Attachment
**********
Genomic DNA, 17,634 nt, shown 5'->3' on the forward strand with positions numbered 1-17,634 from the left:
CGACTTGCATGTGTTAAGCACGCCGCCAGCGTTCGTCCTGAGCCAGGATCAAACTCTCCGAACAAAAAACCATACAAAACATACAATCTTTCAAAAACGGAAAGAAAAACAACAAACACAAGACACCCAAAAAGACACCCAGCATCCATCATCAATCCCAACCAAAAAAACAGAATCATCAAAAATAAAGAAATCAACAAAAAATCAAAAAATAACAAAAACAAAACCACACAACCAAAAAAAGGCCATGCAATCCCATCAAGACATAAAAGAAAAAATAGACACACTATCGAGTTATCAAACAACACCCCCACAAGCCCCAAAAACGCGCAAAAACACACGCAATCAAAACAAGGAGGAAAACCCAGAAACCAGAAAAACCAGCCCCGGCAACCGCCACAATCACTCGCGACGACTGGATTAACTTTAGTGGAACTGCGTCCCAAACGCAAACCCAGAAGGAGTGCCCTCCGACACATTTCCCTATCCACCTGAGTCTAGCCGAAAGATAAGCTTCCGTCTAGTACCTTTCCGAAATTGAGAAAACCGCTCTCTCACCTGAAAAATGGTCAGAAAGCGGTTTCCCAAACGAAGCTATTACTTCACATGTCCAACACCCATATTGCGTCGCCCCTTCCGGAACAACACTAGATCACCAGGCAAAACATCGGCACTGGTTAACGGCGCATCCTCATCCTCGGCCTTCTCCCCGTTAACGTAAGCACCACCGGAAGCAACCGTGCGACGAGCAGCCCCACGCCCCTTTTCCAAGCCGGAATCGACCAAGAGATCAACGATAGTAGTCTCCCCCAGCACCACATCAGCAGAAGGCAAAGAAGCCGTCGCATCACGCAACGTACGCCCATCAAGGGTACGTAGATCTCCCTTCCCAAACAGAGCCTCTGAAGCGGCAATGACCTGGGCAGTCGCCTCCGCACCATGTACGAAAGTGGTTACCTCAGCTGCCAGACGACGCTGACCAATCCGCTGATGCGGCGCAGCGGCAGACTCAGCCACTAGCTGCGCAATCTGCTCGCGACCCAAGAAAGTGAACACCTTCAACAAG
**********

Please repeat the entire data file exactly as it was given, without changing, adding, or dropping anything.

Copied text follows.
Genomic DNA, 17,634 nt, shown 5'->3' on the forward strand with positions numbered 1-17,634 from the left:
CGACTTGCATGTGTTAAGCACGCCGCCAGCGTTCGTCCTGAGCCAGGATCAAACTCTCCGAACAAAAAACCATACAAAACATACAATCTTTCAAAAACGGAAAGAAAAACAACAAACACAAGACACCCAAAAAGACACCCAGCATCCATCATCAATCCCAACCAAAAAAACAGAATCATCAAAAATAAAGAAATCAACAAAAAATCAAAAAATAACAAAAACAAAACCACACAACCAAAAAAAGGCCATGCAATCCCATCAAGACATAAAAGAAAAAATAGACACACTATCGAGTTATCAAACAACACCCCCACAAGCCCCAAAAACGCGCAAAAACACACGCAATCAAAACAAGGAGGAAAACCCAGAAACCAGAAAAACCAGCCCCGGCAACCGCCACAATCACTCGCGACGACTGGATTAACTTTAGTGGAACTGCGTCCCAAACGCAAACCCAGAAGGAGTGCCCTCCGACACATTTCCCTATCCACCTGAGTCTAGCCGAAAGATAAGCTTCCGTCTAGTACCTTTCCGAAATTGAGAAAACCGCTCTCTCACCTGAAAAATGGTCAGAAAGCGGTTTCCCAAACGAAGCTATTACTTCACATGTCCAACACCCATATTGCGTCGCCCCTTCCGGAACAACACTAGATCACCAGGCAAAACATCGGCACTGGTTAACGGCGCATCCTCATCCTCGGCCTTCTCCCCGTTAACGTAAGCACCACCGGAAGCAACCGTGCGACGAGCAGCCCCACGCCCCTTTTCCAAGCCGGAATCGACCAAGAGATCAACGATAGTAGTCTCCCCCAGCACCACATCAGCAGAAGGCAAAGAAGCCGTCGCATCACGCAACGTACGCCCATCAAGGGTACGTAGATCTCCCTTCCCAAACAGAGCCTCTGAAGCGGCAATGACCTGGGCAGTCGCCTCCGCACCATGTACGAAAGTGGTTACCTCAGCTGCCAGACGACGCTGACCAATCCGCTGATGCGGCGCAGCGGCAGACTCAGCCACTAGCTGCGCAATCTGCTCGCGACCCAAGAAAGTGAACACCTTCAACAAG